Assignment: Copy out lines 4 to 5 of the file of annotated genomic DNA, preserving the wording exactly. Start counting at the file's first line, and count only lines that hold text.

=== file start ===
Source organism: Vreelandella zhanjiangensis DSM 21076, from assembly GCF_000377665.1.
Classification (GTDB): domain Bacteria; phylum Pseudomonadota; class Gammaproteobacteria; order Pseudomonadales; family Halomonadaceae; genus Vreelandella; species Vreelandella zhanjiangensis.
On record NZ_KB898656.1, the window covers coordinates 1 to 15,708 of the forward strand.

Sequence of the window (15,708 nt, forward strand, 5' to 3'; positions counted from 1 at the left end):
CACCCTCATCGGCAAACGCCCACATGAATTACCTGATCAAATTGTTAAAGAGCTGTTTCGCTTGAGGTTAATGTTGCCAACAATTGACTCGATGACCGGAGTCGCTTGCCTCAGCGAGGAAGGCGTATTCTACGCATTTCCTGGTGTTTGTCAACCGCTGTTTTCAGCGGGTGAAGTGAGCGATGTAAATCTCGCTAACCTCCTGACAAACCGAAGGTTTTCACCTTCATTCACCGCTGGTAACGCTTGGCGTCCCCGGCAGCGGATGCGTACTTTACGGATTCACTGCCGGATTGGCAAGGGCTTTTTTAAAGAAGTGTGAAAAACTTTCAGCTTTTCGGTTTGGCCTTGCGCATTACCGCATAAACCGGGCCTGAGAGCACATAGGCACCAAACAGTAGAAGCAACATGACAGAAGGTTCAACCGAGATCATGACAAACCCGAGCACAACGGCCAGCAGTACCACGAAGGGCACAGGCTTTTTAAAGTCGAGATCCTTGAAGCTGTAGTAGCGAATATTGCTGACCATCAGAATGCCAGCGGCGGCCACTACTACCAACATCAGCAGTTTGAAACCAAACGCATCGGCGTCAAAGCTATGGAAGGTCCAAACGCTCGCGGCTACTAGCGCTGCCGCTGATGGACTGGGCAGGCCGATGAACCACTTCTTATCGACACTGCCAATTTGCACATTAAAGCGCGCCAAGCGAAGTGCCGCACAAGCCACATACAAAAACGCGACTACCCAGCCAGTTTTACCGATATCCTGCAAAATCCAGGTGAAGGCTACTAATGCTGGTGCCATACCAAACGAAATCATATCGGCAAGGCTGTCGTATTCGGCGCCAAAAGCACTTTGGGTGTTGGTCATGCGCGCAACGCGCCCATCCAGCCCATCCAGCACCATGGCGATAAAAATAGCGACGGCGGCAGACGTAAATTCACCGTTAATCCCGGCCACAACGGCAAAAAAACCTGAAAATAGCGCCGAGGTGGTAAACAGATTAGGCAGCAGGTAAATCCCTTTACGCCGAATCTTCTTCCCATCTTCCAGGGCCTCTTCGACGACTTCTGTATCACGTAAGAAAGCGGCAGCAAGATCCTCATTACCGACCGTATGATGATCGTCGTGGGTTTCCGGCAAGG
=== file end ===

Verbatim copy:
Sequence of the window (15,708 nt, forward strand, 5' to 3'; positions counted from 1 at the left end):
CACCCTCATCGGCAAACGCCCACATGAATTACCTGATCAAATTGTTAAAGAGCTGTTTCGCTTGAGGTTAATGTTGCCAACAATTGACTCGATGACCGGAGTCGCTTGCCTCAGCGAGGAAGGCGTATTCTACGCATTTCCTGGTGTTTGTCAACCGCTGTTTTCAGCGGGTGAAGTGAGCGATGTAAATCTCGCTAACCTCCTGACAAACCGAAGGTTTTCACCTTCATTCACCGCTGGTAACGCTTGGCGTCCCCGGCAGCGGATGCGTACTTTACGGATTCACTGCCGGATTGGCAAGGGCTTTTTTAAAGAAGTGTGAAAAACTTTCAGCTTTTCGGTTTGGCCTTGCGCATTACCGCATAAACCGGGCCTGAGAGCACATAGGCACCAAACAGTAGAAGCAACATGACAGAAGGTTCAACCGAGATCATGACAAACCCGAGCACAACGGCCAGCAGTACCACGAAGGGCACAGGCTTTTTAAAGTCGAGATCCTTGAAGCTGTAGTAGCGAATATTGCTGACCATCAGAATGCCAGCGGCGGCCACTACTACCAACATCAGCAGTTTGAAACCAAACGCATCGGCGTCAAAGCTATGGAAGGTCCAAACGCTCGCGGCTACTAGCGCTGCCGCTGATGGACTGGGCAGGCCGATGAACCACTTCTTATCGACACTGCCAATTTGCACATTAAAGCGCGCCAAGCGAAGTGCCGCACAAGCCACATACAAAAACGCGACTACCCAGCCAGTTTTACCGATATCCTGCAAAATCCAGGTGAAGGCTACTAATGCTGGTGCCATACCAAACGAAATCATATCGGCAAGGCTGTCGTATTCGGCGCCAAAAGCACTTTGGGTGTTGGTCATGCGCGCAACGCGCCCATCCAGCCCATCCAGCACCATGGCGATAAAAATAGCGACGGCGGCAGACGTAAATTCACCGTTAATCCCGGCCACAACGGCAAAAAAACCTGAAAATAGCGCCGAGGTGGTAAACAGATTAGGCAGCAGGTAAATCCCTTTACGCCGAATCTTCTTCCCATCTTCCAGGGCCTCTTCGACGACTTCTGTATCACGTAAGAAAGCGGCAGCAAGATCCTCATTACCGACCGTATGATGATCGTCGTGGGTTTCCGGCAAGG